Lawyers in Houston Protecting Intellectual Property Including Patents, Trademarks, and Trade Secrets

If your most valuable assets aren’t property or stocks, but intellectual property like patents and trademarks, you will need a Houston-based patent or trademark litigation lawyer to insure your assets are protected. Inventors who create products or ideas with potential profit value in the marketplace are susceptible to exploitation. Businesses interested in the product, competitors, co-inventors, and other interested parties may attempt to conceal patents and royalties or exclude inventors from getting the credit and profit they deserve for their inventions.

Often a great deal is at stake in patent and trademark disputes. It is important to work with an attorney who has the experience and skill to handle these claims and protect your rights. At Burford Perry LLP, the attorneys have extensive experience working with patent and trademark attorneys protecting intellectual property rights when infringed or stolen and defending those who have been wrongfully accused.

Types of Intellectual Property

Intellectual property can be divided into four categories: copyrights, patents, trademarks, and trade secrets.

Copyrights

Copyrights are most often applied to creative works like novels, music, audio recordings, video and cinema, and photography, but can also be applied to software, business manuals, and other works. Having a copyright gives the creator complete control over how their work is used via production, distribution, performance, and/or adaptation. The attorneys at Burford Perry can assist you if you believe your copyrighted work has been misused.

Patents

Patents are designed to protect new ideas. Inventors who have patents issued by the U.S. Patent and Trademark Office have the right to enforce and protect those patents. The attorneys at Burford Perry will work with you and your patent attorney to protect your patent rights.

Trademarks

Trademarks can protect symbols, words, designs, phrases, names, and logos from being improperly used by other individuals or companies. Trademark law is designed to prevent unfair competition by protecting the things that make your brand unique. If someone or some business is misusing your trademarks, you should consult with the attorneys at Burford Perry.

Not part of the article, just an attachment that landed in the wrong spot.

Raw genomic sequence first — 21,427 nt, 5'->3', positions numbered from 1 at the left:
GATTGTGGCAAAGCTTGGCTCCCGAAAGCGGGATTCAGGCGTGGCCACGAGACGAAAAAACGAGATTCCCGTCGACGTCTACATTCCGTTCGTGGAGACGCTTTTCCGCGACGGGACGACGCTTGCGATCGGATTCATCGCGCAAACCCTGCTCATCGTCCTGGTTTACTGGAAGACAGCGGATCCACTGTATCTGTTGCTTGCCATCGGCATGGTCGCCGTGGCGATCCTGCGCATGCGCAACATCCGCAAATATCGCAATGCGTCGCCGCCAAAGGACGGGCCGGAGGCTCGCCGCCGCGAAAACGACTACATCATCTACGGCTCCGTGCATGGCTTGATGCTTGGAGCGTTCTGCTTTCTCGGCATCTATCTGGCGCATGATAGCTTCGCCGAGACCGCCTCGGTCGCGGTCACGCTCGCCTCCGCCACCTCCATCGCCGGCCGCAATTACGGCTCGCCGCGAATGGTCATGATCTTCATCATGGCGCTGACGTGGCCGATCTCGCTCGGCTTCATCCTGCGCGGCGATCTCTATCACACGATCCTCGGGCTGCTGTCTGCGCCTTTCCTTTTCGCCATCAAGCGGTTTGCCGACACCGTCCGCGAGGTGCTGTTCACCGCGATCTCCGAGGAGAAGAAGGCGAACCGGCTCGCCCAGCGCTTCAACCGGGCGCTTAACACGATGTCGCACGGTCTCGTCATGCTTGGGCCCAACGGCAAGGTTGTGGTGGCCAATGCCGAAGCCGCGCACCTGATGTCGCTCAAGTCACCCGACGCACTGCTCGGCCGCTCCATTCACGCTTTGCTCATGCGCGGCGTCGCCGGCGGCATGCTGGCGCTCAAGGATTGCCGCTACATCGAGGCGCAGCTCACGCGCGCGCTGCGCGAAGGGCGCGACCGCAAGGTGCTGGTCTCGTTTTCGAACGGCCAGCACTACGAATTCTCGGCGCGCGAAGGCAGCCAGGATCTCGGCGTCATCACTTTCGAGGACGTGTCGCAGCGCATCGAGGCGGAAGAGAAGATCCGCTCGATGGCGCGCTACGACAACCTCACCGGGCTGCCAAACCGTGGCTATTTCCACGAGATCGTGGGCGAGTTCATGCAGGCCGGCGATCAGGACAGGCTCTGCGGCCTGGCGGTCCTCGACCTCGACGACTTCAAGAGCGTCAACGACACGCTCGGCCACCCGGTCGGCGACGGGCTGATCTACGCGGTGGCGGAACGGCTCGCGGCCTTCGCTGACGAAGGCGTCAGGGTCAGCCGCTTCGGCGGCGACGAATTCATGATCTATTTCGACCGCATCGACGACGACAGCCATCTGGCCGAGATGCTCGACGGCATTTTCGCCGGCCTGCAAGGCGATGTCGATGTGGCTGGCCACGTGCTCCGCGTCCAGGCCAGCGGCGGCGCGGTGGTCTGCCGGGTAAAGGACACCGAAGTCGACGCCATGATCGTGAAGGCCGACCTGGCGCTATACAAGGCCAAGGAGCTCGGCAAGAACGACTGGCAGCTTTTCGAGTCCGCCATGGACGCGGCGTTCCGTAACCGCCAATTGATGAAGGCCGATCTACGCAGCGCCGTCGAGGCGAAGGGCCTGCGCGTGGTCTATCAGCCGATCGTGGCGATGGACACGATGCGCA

Trade Secrets

Texas courts are seeing an explosion in trade secret litigation. Texas law defines trade secrets as “any formula, pattern, device or compilation of information which is used in one’s business and presents an opportunity to obtain an advantage over competitors who do not know or use it.”[1]  Trade secrets can include chemical formulas, software, distribution methods, customer and client lists, pricing information, and marketing strategies.

To prove the misappropriation of trade secrets, a plaintiff must show: (1) the existence and ownership of a trade secret; (2) breach of a confidential relationship or improper discovery of a trade secret; (3) use or disclosure of the trade secret; and (4) damages to the owner.[2] If you or your business are victims of or have been accused of trade secret misappropriation, you should consult with the attorneys at Burford Perry about representation.

Consult with Burford Perry about Patent and Trademark Infringement or Trade Secret Misappropriation

If your business is built on intellectual property, having your rights infringed upon could be devastating for your business. If another person or business is using your patent, trademark, or other piece of intellectual property without your consent, you need the help of an attorney to stop the infringement in the short-term and protect your assets in the long-term. If you have been accused of infringing on someone’s patent and trademark rights, you will need aggressive representation to establish that no infringement has occurred. The lawyers at Burford Perry LLP can draw on years of experience to analyze your situation and take the appropriate steps to protect your rights.

[1] Computer Associates Int’l, Inc. v. AltaiInc., 918 S.W.2d 453, 455 (Tex. 1996)

[2] Texas Integrated Conveyer Systems, Inc. v. Innovative Conveyor Concepts, Inc., 300 S.W.3d 348, 367 (Tex.App.—Dallas 2009, pet. denied).

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